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May 16, 2013

Obituary: Thomas J. Kane

Thomas J. Kane, associate professor emeritus of communication and former director of the William Pitt Debating Union, died May 5, 2013, in Shadyside Hospital. He was 70.

He studied speech at Pitt, earning a bachelor’s degree in 1963, a master’s degree in 1964 and a PhD in 1968.

Kane, who had a passion for public argument and rhetoric, taught at Pitt for more than three decades, starting as a teaching fellow in 1965.

In 1967 Kane became an instructor and was named director of debate. He was promoted to assistant professor in 1968 and attained the rank of associate professor in 1975. He chaired what was then the Department of Speech 1982-88 and retired from the University in 1999.

As a 1998 recipient of the Chancellor’s Distinguished Teaching Award, Kane was recognized for his graduate and undergraduate teaching skill as well as for his mentoring and service in directing the William Pitt Debating Union.

He coached the U.S.A. Debate Team in the Soviet Union in 1980 and was named National Coach of the Year by Emory University in 1973 and Georgetown University in 1981.

He coached Pitt’s debate team to a national championship in 1981.

Beyond his teaching experience at Pitt, Kane taught at St. Lawrence University and Carlow College and lectured at forensic institutes in a number of schools including King’s College, Georgetown, the University of Kansas, Emporia State University and Baylor.

Colleague John Poulakos said Kane dedicated his life and work to Pitt. “He thought that the University should cultivate lost traditions and impossible loyalties. He himself stood for the culture of high aspirations and the satisfactions of achievement,” Poulakos told the University Times.

“The arenas of his daily life were the classroom, the office and the meeting room. In the classroom he unfolded with meticulous care the values of inquiry and sound judgment. In the office, he subordinated again and again the demands of bureaucracy to the standard of integrity. And in the meeting room, he always sought the main principle in the midst of complex circumstances,” Poulakos stated.

Colleagues credited Kane with sparking the department’s rise in stature. As chair in the 1980s, Kane “oversaw the transformation of an average department into a national powerhouse,” Poulakos said.

Communication faculty member Lester Olson said Kane took academics “incredibly seriously,” citing his efforts to increase academic rigor, to raise admission standards for the major and to hire faculty with strong teaching skills during his time as chair.

Kane advocated for strong teaching, and was committed to ensuring students received a rigorous education. Olson said Kane undertook a comprehensive re-examination of the curriculum and began its redesign, adding that Kane’s influence has remained.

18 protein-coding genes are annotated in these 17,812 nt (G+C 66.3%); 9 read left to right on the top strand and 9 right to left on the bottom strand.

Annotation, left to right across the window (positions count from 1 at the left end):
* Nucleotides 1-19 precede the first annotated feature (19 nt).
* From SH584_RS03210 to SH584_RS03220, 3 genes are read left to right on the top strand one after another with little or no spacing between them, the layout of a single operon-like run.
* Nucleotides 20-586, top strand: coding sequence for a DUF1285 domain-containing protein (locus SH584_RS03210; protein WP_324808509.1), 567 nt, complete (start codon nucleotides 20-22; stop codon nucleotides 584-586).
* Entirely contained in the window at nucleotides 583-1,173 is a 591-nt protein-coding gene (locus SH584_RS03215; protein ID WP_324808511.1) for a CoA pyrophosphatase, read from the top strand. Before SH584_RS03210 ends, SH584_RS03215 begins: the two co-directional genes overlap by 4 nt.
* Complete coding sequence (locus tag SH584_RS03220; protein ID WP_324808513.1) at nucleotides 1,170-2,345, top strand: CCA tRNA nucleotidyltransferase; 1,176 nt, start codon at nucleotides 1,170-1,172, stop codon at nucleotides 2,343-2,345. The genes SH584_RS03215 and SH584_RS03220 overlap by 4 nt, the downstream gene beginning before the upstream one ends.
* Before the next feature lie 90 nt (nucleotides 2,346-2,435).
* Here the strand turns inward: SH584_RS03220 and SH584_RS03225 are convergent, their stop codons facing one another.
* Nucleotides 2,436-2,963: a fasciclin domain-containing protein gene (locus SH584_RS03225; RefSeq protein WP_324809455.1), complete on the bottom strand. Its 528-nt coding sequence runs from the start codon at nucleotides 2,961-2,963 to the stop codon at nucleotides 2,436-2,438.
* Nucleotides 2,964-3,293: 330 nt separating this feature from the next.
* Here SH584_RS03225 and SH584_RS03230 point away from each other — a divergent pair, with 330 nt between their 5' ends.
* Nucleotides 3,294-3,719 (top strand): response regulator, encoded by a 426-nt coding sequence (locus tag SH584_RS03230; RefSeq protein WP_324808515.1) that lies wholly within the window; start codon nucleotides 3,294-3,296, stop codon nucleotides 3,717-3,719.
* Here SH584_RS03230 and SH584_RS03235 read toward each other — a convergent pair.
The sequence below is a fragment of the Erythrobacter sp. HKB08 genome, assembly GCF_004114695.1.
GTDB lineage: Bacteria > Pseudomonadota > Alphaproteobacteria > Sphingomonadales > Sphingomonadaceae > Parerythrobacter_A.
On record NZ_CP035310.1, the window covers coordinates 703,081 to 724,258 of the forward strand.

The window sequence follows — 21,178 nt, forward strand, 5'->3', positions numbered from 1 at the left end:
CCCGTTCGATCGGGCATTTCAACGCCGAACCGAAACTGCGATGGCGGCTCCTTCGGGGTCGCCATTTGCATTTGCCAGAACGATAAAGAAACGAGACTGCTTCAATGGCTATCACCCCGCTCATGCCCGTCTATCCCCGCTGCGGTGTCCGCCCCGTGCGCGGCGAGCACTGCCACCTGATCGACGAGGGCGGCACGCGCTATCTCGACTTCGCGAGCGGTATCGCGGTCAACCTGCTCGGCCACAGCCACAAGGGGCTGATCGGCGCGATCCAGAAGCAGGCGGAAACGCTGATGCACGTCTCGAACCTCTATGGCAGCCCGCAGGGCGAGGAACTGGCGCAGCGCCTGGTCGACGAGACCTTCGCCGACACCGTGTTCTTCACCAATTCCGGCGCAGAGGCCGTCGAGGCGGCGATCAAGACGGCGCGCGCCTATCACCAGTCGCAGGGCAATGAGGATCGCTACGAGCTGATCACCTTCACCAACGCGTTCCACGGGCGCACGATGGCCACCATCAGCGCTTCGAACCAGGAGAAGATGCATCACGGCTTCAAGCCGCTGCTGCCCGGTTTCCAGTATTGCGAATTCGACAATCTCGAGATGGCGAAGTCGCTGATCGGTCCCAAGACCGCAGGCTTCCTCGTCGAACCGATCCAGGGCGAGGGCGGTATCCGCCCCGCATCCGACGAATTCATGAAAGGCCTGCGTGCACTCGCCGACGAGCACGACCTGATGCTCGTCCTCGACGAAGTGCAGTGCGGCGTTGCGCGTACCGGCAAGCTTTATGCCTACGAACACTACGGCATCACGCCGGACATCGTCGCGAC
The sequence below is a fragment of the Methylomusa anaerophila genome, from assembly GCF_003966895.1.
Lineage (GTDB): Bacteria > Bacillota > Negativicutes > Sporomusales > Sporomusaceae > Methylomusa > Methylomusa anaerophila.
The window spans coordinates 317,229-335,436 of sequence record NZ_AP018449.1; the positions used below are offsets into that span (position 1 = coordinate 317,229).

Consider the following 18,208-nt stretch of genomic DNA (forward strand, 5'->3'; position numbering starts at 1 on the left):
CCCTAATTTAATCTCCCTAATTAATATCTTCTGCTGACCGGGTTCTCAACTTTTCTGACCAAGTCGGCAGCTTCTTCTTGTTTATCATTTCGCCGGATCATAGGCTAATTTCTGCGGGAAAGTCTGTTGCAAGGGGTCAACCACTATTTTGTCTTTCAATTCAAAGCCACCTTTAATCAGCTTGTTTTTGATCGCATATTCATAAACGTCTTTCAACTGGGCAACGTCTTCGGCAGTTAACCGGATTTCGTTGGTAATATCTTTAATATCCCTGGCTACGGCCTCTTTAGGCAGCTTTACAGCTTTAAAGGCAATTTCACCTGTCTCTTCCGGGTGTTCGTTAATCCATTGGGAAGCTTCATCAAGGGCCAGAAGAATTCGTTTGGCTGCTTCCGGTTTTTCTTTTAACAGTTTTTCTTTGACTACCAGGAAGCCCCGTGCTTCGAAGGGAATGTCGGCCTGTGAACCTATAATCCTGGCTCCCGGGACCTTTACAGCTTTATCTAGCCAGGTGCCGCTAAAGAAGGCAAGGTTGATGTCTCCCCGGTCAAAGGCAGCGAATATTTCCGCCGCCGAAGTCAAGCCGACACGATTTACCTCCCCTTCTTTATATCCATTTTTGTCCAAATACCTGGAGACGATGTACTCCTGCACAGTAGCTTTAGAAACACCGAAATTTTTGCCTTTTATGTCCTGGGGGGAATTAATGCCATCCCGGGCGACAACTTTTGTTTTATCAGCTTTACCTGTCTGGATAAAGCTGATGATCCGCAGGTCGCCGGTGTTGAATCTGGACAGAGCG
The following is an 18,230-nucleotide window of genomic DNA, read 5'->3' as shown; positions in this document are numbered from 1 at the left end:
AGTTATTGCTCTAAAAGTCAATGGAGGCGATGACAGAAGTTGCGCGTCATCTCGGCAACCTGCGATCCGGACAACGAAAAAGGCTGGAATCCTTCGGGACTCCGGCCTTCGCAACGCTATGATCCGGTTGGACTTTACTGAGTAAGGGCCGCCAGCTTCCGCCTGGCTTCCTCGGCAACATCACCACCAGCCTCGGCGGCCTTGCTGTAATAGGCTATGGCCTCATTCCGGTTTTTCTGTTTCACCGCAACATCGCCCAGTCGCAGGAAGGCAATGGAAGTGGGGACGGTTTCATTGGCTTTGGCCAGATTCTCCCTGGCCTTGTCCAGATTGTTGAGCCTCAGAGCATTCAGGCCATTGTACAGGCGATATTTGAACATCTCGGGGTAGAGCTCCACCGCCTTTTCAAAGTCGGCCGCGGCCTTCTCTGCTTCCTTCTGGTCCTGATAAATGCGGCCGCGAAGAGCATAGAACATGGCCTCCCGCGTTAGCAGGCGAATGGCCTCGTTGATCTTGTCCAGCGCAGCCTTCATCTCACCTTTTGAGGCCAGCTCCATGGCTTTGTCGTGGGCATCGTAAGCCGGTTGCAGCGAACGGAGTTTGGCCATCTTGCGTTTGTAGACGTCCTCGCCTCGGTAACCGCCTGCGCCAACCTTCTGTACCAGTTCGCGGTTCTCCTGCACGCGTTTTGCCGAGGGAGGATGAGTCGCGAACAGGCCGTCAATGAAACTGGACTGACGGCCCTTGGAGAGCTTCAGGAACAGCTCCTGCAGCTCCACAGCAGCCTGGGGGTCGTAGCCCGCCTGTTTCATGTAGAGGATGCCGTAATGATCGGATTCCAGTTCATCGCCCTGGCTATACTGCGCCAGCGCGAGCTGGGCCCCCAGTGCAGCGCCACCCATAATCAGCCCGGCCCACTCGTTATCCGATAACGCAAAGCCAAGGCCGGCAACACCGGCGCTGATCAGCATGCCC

Among the changes, Olson said, was the requirement that communication majors have a substantive research and writing experience and that all upper-level communication courses have research and writing components.

Kane shone in the classroom, said Mickey Bannon, who joined the Pitt communication faculty in 2006.

“He had an encyclopedic knowledge of public argument in the 20th century,” said Bannon, who was among Kane’s advisees for a time as a Pitt graduate student. “He had the ability in seminar to launch into fascinating stories about history and politics.”

Outside the office, Kane was an avid viewer of C-SPAN, preferring to take in unmediated information straight from the source without pundits’ summarizing and editing, Bannon said. “He believed the public could do it, and he practiced it.”

Poulakos described Kane as an intensely private person who was consumed by the idea of the public good. “He believed that an individual can make a difference and preferred to work behind the scenes.”

Olson said Kane drew boundaries between his personal life and his public life, making it difficult for many to know him well.

Bannon agreed. “You could get to know him, but it was hard to get close to him,” Bannon said.

Nevertheless, Kane was approachable and available and students would seek him out. “He always had time,” Bannon said, adding that when Kane was not in the classroom, he typically could be found in his office. “He was there all day long,” Bannon recalled. “You could talk to him any time.”

Kane had a love of politics and political rhetoric with a particular interest in Russian and Soviet culture and the rhetoric of the Cold War, colleagues said. He was active in local causes and politics and, according to family members, had been a member of the Allegheny County Democratic Committee.

Kane served the community through volunteer work at Family House and taught English to Russian immigrants at the Jewish Community Center.

He is survived by a brother, Edward Kane; a sister, Susan Heidenthal, and her husband, Jim; a brother-in-law, Bill Elliott, and several nieces and nephews.

—Kimberly K. Barlow

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